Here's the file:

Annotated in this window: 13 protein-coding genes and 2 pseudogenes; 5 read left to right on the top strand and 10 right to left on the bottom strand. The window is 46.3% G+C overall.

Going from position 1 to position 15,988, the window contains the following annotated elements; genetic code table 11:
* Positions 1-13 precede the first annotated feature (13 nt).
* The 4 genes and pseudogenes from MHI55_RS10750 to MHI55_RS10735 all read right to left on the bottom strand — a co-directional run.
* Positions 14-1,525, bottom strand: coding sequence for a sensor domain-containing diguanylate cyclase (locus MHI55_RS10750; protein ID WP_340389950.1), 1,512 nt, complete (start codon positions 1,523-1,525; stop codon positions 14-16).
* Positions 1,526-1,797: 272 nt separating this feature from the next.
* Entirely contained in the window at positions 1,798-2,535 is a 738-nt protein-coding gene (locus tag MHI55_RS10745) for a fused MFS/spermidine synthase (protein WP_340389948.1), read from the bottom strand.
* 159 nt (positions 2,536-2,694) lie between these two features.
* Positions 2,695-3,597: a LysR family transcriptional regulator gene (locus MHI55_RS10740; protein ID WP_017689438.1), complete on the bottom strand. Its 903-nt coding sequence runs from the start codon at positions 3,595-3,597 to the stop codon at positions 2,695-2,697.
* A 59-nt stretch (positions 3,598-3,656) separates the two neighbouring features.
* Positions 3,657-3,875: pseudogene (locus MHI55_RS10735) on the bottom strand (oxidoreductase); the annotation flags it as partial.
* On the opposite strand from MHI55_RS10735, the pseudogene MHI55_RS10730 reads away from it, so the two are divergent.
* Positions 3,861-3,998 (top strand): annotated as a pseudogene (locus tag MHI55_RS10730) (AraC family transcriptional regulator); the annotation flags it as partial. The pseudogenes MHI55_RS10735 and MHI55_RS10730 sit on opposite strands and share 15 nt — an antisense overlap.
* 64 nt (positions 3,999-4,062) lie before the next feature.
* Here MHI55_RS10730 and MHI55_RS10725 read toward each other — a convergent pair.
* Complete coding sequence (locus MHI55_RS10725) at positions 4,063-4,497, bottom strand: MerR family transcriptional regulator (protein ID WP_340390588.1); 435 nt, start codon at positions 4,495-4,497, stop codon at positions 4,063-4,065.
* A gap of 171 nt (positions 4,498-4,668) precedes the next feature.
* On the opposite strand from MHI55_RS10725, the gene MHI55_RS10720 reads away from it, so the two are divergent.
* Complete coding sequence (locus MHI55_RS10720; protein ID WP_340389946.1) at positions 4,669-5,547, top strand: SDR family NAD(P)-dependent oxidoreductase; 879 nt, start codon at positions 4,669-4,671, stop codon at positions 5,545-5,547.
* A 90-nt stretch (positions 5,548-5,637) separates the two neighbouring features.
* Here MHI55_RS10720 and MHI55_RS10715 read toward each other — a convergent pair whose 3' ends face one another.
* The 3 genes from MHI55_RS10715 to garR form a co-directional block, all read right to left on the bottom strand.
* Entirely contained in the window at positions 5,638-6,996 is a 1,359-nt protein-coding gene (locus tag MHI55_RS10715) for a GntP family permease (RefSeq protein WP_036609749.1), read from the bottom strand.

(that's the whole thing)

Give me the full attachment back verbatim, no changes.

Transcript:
Annotated in this window: 13 protein-coding genes and 2 pseudogenes; 5 read left to right on the top strand and 10 right to left on the bottom strand. The window is 46.3% G+C overall.

Going from position 1 to position 15,988, the window contains the following annotated elements; genetic code table 11:
* Positions 1-13 precede the first annotated feature (13 nt).
* The 4 genes and pseudogenes from MHI55_RS10750 to MHI55_RS10735 all read right to left on the bottom strand — a co-directional run.
* Positions 14-1,525, bottom strand: coding sequence for a sensor domain-containing diguanylate cyclase (locus MHI55_RS10750; protein ID WP_340389950.1), 1,512 nt, complete (start codon positions 1,523-1,525; stop codon positions 14-16).
* Positions 1,526-1,797: 272 nt separating this feature from the next.
* Entirely contained in the window at positions 1,798-2,535 is a 738-nt protein-coding gene (locus tag MHI55_RS10745) for a fused MFS/spermidine synthase (protein WP_340389948.1), read from the bottom strand.
* 159 nt (positions 2,536-2,694) lie between these two features.
* Positions 2,695-3,597: a LysR family transcriptional regulator gene (locus MHI55_RS10740; protein ID WP_017689438.1), complete on the bottom strand. Its 903-nt coding sequence runs from the start codon at positions 3,595-3,597 to the stop codon at positions 2,695-2,697.
* A 59-nt stretch (positions 3,598-3,656) separates the two neighbouring features.
* Positions 3,657-3,875: pseudogene (locus MHI55_RS10735) on the bottom strand (oxidoreductase); the annotation flags it as partial.
* On the opposite strand from MHI55_RS10735, the pseudogene MHI55_RS10730 reads away from it, so the two are divergent.
* Positions 3,861-3,998 (top strand): annotated as a pseudogene (locus tag MHI55_RS10730) (AraC family transcriptional regulator); the annotation flags it as partial. The pseudogenes MHI55_RS10735 and MHI55_RS10730 sit on opposite strands and share 15 nt — an antisense overlap.
* 64 nt (positions 3,999-4,062) lie before the next feature.
* Here MHI55_RS10730 and MHI55_RS10725 read toward each other — a convergent pair.
* Complete coding sequence (locus MHI55_RS10725) at positions 4,063-4,497, bottom strand: MerR family transcriptional regulator (protein ID WP_340390588.1); 435 nt, start codon at positions 4,495-4,497, stop codon at positions 4,063-4,065.
* A gap of 171 nt (positions 4,498-4,668) precedes the next feature.
* On the opposite strand from MHI55_RS10725, the gene MHI55_RS10720 reads away from it, so the two are divergent.
* Complete coding sequence (locus MHI55_RS10720; protein ID WP_340389946.1) at positions 4,669-5,547, top strand: SDR family NAD(P)-dependent oxidoreductase; 879 nt, start codon at positions 4,669-4,671, stop codon at positions 5,545-5,547.
* A 90-nt stretch (positions 5,548-5,637) separates the two neighbouring features.
* Here MHI55_RS10720 and MHI55_RS10715 read toward each other — a convergent pair whose 3' ends face one another.
* The 3 genes from MHI55_RS10715 to garR form a co-directional block, all read right to left on the bottom strand.
* Entirely contained in the window at positions 5,638-6,996 is a 1,359-nt protein-coding gene (locus tag MHI55_RS10715) for a GntP family permease (RefSeq protein WP_036609749.1), read from the bottom strand.